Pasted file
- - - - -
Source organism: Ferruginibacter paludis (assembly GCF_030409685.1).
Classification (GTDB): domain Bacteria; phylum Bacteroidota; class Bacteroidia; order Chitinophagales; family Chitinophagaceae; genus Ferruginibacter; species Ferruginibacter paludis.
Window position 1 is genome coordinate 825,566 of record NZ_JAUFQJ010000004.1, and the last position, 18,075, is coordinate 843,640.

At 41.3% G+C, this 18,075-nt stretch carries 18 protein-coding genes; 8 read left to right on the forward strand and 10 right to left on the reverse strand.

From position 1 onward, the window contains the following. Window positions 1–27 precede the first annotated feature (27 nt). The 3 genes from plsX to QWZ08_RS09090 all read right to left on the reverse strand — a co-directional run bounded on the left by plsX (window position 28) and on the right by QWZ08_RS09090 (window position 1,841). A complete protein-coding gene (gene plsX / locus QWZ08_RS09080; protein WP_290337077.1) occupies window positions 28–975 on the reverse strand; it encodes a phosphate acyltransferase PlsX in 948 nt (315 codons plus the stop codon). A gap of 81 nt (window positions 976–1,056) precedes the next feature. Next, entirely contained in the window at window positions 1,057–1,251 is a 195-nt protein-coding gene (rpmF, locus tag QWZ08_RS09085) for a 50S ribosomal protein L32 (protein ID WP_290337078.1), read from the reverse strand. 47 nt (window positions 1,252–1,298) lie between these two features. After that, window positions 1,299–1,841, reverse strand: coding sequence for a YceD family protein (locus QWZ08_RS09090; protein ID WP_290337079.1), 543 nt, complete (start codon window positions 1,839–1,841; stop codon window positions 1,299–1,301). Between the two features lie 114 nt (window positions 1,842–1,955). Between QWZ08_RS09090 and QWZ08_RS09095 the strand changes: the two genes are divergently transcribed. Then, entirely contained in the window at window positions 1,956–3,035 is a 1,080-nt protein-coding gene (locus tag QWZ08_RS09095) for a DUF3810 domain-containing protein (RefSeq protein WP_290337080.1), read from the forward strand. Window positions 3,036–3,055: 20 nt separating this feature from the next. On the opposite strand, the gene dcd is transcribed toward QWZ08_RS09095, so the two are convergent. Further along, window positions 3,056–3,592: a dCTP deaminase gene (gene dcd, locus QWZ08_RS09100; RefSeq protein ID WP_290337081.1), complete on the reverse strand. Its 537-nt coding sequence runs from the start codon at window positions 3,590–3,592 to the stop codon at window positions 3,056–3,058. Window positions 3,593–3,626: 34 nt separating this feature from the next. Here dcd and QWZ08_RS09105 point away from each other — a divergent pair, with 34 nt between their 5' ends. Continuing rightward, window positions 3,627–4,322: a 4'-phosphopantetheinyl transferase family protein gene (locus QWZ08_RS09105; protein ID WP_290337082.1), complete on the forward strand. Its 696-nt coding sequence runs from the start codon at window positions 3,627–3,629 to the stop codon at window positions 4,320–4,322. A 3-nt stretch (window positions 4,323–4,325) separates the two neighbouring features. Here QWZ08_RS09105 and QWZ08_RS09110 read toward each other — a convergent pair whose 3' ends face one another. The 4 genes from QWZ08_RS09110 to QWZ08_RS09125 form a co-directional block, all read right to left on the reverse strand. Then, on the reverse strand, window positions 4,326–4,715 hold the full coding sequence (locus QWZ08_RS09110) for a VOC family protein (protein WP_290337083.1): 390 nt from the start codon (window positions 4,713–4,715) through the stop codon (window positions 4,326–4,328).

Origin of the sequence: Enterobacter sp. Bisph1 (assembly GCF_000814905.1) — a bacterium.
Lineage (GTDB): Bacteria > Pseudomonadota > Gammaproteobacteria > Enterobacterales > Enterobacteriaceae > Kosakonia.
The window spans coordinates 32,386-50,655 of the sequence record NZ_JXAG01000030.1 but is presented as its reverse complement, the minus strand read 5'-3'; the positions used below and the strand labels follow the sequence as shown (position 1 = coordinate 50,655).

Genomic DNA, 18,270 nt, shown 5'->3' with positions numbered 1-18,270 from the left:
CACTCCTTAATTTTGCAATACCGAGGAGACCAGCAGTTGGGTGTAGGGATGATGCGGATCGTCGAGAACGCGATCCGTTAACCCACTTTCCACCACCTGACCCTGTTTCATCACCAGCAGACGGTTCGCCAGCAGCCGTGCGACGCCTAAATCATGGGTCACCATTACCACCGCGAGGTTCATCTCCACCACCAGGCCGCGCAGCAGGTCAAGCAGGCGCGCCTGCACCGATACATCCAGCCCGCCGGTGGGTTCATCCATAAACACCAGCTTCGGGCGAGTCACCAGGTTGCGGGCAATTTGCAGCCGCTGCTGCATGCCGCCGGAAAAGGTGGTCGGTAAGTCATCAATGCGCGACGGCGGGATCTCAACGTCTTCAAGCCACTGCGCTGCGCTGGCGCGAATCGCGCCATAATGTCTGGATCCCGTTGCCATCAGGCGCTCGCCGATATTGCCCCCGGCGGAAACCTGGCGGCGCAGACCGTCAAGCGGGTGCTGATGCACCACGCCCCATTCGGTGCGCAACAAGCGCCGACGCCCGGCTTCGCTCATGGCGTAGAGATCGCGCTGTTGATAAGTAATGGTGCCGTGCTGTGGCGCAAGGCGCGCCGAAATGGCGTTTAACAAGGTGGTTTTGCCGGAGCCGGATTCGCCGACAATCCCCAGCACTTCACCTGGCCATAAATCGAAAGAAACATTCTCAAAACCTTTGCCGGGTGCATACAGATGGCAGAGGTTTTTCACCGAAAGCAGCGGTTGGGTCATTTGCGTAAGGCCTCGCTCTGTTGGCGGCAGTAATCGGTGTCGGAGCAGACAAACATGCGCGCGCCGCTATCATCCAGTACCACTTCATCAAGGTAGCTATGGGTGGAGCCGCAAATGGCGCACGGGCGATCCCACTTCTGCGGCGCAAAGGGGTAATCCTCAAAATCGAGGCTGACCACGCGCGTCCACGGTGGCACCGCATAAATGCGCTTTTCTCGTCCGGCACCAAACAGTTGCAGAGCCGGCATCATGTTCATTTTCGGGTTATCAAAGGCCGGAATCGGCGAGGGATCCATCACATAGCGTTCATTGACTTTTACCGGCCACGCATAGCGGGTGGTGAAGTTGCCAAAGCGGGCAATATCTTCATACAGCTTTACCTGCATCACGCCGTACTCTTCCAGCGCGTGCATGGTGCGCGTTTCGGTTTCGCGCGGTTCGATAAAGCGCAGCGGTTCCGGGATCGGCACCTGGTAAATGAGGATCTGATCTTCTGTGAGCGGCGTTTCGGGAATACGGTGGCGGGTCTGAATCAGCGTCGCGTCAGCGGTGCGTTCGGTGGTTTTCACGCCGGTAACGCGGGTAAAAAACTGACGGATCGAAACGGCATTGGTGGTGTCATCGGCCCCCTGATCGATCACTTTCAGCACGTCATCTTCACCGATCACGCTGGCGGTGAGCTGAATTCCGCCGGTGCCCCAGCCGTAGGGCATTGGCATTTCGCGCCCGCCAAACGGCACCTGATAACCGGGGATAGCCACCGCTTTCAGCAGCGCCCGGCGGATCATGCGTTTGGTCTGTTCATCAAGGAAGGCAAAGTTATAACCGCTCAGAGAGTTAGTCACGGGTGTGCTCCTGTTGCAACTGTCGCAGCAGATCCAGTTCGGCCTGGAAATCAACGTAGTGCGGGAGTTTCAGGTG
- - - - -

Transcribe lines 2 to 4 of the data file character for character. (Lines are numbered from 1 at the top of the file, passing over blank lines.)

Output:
Classification (GTDB): domain Bacteria; phylum Bacteroidota; class Bacteroidia; order Chitinophagales; family Chitinophagaceae; genus Ferruginibacter; species Ferruginibacter paludis.
Window position 1 is genome coordinate 825,566 of record NZ_JAUFQJ010000004.1, and the last position, 18,075, is coordinate 843,640.

At 41.3% G+C, this 18,075-nt stretch carries 18 protein-coding genes; 8 read left to right on the forward strand and 10 right to left on the reverse strand.